Why is SCA12 different from other SCAs?

S. E. Holmes, E. O'Hearn, Russell Louis Margolis

Research output: Contribution to journalArticle

Abstract

Spinocerebellar ataxia type 12 (SCA12), now described in European-American and Asian (Indian) pedigrees, is unique among the SCAs from clinical, pathological, and molecular perspectives. Clinically, the distinguishing feature is early and prominent action tremor with variability in other signs. Pathologically, brain MRIs also suggest variability, with prominent cortical as well as cerebellar atrophy. Genetically, SCA12 is caused by a CAG repeat expansion that does not encode polyglutamine; we speculate that the mutation may affect expression of the gene PPP2R2B, which encodes a brain-specific regulatory subunit of the protein phosphatase PP2A.

Original languageEnglish (US)
Pages (from-to)189-197
Number of pages9
JournalCytogenetic and Genome Research
Volume100
Issue number1-4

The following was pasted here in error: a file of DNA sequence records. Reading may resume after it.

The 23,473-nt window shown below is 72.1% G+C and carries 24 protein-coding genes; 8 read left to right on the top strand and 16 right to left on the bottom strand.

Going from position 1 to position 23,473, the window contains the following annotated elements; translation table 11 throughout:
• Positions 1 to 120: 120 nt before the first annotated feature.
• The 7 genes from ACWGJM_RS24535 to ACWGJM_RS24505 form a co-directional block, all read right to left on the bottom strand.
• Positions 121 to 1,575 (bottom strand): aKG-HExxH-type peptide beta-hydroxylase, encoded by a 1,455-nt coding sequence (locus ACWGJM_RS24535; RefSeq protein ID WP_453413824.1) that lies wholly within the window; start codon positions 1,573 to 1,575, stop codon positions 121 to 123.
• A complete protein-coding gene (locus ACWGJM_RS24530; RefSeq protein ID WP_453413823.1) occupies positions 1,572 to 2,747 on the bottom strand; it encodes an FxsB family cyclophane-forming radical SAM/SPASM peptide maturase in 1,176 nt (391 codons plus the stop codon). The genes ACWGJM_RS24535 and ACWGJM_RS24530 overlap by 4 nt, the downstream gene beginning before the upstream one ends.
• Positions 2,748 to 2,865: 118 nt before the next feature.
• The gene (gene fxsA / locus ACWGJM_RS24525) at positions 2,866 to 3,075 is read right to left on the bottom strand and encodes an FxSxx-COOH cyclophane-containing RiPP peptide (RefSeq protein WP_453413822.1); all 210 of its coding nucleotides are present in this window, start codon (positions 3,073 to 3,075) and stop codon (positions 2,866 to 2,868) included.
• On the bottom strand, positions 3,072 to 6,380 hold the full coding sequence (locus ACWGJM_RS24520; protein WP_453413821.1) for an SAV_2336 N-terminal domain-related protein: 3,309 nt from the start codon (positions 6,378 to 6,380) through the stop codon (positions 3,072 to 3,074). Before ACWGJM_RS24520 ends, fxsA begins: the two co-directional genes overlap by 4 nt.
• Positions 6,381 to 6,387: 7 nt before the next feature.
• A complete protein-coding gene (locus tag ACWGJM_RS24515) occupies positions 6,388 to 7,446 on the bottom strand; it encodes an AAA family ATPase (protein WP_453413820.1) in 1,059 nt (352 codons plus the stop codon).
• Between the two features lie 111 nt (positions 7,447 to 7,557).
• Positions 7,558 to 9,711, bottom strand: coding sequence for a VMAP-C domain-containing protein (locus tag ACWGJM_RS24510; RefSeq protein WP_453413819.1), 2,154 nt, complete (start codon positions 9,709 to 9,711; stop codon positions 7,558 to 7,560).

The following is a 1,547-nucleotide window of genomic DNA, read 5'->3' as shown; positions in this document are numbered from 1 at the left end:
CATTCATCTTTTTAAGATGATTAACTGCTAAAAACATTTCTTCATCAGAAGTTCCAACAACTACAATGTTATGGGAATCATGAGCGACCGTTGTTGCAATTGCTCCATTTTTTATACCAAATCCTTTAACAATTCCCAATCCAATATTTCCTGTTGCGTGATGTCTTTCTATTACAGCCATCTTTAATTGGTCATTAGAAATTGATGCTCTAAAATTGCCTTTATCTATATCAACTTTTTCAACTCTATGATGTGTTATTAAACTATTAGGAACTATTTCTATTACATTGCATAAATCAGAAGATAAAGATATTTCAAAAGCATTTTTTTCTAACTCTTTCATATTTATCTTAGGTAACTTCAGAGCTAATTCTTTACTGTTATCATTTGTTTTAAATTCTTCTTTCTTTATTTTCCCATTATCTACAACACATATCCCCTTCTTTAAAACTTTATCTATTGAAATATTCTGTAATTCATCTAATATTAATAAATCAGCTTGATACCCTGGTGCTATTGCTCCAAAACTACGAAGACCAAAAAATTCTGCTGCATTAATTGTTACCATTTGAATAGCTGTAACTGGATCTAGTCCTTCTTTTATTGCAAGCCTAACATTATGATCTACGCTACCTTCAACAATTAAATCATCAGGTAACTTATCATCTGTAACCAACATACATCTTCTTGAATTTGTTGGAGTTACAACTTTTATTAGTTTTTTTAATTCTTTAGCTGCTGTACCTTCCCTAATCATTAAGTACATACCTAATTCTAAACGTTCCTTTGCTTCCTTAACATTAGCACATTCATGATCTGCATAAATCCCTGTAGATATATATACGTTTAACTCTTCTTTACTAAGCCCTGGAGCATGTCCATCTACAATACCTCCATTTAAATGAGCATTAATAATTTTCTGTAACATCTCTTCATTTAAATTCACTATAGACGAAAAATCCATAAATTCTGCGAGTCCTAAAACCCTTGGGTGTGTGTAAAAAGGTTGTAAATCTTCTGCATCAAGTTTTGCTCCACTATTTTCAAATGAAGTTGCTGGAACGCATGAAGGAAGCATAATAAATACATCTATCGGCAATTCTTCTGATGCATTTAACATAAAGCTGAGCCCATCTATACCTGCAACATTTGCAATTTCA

DOIs
StatePublished - 2003

Fingerprint

Asian Americans
Phosphoprotein Phosphatases
Brain
Tremor
Pedigree
Atrophy
Gene Expression
Mutation
Spinocerebellar Ataxia 12
polyglutamine

ASJC Scopus subject areas

  • Genetics
  • Cell Biology

Cite this

Why is SCA12 different from other SCAs? / Holmes, S. E.; O'Hearn, E.; Margolis, Russell Louis.

In: Cytogenetic and Genome Research, Vol. 100, No. 1-4, 2003, p. 189-197.

Research output: Contribution to journalArticle

Holmes, S. E. ; O'Hearn, E. ; Margolis, Russell Louis. / Why is SCA12 different from other SCAs?. In: Cytogenetic and Genome Research. 2003 ; Vol. 100, No. 1-4. pp. 189-197.
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